Greater Bird of Paradise
Paradisaea (Latin, paradise); apoda (Latin, footless or legless; so named because first trade skins taken to Europe were prepared with legs removed); common name contrasts its larger size with the similar but smaller Lesser Bird of Paradise.
Sexually dimorphic. Males average 43 cm in length (excluding central tail wires), while adult females reach 35 cm. Adult male has yellow head, brown back (not yellow as in Lesser Bird of Paradise), underparts and wings brown, iridescent green throat, central wire-like tail feathers and yellowish filamentous flank feathers. The female is shades of brown all over.
Fruits and arthropods.
Lowland and hill forest; 0-950m.
Polygynous; lekking males use traditional tree display perches, with up to 15 adult males on a single lek, plus any female-plumaged younger males. Male briefly holds wings in front of body and throws flank plumes over back, then hops up and back along perch raising or lowering bill on each trip; he again raises plumes over back before moving to low point of perch and hanging facing downwards with plumes out; male lowers body along perch, extends wings, erects plumes and hops along branch calling, followed by bending forward over perch, extending wings and plumes.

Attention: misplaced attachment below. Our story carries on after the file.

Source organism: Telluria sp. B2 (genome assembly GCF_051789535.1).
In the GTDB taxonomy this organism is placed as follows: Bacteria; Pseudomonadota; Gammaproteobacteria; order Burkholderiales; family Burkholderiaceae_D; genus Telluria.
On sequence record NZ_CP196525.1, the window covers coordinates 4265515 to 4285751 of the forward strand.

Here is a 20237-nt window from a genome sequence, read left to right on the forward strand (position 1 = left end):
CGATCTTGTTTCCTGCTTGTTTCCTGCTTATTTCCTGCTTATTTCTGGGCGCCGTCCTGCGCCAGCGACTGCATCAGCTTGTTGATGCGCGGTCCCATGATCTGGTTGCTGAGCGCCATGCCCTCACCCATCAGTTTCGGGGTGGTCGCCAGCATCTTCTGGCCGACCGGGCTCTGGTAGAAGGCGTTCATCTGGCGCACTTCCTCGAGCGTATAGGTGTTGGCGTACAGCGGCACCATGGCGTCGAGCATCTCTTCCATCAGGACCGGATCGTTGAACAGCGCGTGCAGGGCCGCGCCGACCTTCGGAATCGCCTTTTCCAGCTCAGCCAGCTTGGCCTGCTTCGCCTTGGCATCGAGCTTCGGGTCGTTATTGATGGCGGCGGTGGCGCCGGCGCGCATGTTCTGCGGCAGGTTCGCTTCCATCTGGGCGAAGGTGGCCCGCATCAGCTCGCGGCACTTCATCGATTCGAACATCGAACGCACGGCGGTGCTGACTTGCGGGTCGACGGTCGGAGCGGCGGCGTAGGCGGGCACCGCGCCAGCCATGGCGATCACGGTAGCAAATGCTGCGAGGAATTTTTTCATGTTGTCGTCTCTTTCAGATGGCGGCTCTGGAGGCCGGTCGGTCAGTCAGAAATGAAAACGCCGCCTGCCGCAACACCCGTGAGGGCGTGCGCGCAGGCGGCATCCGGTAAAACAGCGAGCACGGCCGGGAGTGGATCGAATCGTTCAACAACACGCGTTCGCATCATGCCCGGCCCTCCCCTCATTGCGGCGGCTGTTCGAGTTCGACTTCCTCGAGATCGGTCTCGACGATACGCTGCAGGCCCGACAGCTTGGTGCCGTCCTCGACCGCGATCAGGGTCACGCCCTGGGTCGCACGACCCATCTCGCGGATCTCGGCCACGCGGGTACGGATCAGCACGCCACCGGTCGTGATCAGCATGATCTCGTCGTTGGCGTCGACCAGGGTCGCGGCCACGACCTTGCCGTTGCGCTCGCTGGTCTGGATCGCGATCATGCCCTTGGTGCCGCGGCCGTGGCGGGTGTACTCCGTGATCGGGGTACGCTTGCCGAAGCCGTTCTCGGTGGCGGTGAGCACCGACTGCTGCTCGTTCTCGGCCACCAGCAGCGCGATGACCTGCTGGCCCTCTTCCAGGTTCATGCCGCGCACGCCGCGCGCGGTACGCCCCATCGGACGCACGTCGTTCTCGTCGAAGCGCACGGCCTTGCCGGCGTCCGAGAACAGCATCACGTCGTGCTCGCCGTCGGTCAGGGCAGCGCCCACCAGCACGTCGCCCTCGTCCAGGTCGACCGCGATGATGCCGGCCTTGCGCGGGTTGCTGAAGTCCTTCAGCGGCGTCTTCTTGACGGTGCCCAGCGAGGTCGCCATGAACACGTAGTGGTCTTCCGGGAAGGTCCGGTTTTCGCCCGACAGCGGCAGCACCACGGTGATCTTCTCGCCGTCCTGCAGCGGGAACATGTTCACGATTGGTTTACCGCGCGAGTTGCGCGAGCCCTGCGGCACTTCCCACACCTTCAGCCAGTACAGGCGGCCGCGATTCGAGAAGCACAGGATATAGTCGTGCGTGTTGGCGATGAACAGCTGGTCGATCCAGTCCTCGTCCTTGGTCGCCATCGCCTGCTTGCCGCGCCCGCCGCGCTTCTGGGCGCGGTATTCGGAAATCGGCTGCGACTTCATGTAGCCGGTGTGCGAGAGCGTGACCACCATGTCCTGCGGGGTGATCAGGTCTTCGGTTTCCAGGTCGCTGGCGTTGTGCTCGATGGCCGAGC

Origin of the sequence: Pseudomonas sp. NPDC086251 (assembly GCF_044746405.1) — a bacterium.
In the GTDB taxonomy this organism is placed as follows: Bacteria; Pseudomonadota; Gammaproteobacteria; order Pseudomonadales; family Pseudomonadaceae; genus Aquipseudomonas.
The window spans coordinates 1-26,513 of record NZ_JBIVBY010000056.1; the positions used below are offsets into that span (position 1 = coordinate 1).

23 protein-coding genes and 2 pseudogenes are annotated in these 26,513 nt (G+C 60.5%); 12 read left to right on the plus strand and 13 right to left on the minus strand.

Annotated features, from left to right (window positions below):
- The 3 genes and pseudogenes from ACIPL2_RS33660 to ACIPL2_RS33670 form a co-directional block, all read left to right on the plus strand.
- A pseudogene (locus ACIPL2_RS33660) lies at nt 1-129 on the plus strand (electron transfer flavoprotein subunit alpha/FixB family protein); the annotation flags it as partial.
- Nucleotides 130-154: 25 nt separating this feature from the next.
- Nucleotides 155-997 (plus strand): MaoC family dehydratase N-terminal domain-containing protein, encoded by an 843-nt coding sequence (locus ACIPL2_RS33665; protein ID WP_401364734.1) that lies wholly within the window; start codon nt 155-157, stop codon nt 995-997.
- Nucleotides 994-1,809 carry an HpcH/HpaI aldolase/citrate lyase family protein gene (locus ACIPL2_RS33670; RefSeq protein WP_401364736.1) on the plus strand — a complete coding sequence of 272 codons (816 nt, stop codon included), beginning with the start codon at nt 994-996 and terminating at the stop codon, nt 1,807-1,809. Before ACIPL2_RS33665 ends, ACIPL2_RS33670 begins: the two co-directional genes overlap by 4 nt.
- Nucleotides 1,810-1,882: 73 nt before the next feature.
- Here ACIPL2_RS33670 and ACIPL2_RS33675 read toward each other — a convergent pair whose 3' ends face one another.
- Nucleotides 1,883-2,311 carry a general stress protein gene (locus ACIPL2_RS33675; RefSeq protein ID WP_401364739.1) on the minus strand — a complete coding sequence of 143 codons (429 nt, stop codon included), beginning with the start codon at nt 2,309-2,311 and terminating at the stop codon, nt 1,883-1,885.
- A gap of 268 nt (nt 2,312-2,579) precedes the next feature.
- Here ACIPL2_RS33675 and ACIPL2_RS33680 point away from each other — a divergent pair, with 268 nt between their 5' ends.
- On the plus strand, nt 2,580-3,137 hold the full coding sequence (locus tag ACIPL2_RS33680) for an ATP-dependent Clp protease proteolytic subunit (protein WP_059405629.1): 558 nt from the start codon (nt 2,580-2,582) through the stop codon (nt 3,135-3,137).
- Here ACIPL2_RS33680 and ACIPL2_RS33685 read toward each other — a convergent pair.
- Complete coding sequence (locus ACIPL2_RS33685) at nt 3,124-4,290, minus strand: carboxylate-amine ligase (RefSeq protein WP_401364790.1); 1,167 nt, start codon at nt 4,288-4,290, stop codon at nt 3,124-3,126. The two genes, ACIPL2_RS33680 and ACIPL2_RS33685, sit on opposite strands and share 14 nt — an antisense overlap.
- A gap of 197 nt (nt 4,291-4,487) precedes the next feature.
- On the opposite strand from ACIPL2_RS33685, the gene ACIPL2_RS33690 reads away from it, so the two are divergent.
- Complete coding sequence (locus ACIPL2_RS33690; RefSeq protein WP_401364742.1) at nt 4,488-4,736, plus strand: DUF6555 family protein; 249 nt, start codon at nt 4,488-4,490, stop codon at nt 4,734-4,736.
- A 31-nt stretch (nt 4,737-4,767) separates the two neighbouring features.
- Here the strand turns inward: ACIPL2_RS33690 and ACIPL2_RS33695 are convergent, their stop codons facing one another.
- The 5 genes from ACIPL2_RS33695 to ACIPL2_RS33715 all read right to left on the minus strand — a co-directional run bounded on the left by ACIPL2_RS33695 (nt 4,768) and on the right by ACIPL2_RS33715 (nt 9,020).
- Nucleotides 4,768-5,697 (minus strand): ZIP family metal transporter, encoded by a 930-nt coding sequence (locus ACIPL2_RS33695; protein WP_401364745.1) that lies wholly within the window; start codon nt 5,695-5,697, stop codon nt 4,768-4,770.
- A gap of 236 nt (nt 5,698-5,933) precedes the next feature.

Breeding occurs at least March-May and August-December. Females build and attend nests alone; [more] can lay up to seven eggs in a clutch. Known to hybridise with Raggiana Bird of Paradise.
Status and conservation
Not globally threatened; common and widespread.
New Guinea: Aru Islands and southern lowlands from Timika east to Fly and Strickland Rivers drainages.